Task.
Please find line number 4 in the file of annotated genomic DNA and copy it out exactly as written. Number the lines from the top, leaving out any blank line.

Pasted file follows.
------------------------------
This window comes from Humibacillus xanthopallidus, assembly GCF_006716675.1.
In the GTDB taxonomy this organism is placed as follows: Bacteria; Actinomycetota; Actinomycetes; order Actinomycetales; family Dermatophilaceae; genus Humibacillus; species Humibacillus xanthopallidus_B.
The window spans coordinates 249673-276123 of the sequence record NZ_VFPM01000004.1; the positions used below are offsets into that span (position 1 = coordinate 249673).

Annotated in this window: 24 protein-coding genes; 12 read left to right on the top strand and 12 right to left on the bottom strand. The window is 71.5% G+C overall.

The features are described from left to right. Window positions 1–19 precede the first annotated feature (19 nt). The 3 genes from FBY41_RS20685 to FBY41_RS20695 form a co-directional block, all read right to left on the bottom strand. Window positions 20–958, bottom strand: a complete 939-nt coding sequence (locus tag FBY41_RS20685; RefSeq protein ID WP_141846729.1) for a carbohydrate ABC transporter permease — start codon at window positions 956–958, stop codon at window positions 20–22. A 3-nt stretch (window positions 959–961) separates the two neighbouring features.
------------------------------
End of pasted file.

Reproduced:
Annotated in this window: 24 protein-coding genes; 12 read left to right on the top strand and 12 right to left on the bottom strand. The window is 71.5% G+C overall.